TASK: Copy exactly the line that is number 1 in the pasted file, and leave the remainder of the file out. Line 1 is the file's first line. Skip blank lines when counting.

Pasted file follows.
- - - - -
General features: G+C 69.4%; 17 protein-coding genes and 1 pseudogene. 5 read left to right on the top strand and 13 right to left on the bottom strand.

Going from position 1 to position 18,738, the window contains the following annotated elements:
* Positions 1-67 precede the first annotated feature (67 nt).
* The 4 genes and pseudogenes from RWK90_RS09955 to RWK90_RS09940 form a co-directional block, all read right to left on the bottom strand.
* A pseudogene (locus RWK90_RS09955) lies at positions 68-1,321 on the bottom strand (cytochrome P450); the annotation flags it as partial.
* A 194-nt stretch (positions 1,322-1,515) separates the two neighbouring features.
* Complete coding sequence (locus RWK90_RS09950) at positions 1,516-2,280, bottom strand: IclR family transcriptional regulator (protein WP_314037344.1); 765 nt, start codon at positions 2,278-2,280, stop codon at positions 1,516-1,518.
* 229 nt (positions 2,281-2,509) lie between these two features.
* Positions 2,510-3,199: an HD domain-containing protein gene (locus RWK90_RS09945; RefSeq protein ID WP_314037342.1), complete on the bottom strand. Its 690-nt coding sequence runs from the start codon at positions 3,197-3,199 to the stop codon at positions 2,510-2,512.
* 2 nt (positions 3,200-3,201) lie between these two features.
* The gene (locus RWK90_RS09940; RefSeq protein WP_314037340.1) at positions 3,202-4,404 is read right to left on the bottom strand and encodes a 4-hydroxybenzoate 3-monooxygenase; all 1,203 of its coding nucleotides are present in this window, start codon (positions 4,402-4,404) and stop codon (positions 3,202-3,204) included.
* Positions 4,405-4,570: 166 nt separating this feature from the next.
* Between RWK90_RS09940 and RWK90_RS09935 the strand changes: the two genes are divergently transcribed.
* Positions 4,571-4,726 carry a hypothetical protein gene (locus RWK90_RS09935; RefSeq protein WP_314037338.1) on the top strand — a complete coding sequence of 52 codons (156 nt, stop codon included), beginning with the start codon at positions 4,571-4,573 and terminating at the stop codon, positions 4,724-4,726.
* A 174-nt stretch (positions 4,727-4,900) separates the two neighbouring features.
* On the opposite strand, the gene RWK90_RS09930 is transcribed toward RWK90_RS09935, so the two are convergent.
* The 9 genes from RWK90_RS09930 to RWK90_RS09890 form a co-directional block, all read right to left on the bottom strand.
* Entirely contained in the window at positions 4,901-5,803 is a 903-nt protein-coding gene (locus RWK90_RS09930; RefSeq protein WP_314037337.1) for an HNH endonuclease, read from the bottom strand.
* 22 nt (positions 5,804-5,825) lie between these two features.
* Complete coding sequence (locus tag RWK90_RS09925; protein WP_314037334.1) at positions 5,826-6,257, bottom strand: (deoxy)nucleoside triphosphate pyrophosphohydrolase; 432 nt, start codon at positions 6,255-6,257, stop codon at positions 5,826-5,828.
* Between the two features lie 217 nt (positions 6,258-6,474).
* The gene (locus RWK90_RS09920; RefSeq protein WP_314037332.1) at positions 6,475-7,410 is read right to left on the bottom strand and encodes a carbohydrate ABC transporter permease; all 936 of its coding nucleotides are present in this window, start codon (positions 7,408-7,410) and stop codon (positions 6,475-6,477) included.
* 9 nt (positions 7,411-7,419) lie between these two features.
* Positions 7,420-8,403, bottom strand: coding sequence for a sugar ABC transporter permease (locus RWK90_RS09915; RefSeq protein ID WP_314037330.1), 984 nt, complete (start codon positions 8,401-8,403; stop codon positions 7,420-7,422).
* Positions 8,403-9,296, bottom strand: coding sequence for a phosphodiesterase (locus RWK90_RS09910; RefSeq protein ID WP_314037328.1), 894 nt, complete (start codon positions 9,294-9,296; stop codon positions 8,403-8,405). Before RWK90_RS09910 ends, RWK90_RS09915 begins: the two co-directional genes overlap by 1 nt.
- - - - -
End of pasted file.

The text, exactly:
General features: G+C 69.4%; 17 protein-coding genes and 1 pseudogene. 5 read left to right on the top strand and 13 right to left on the bottom strand.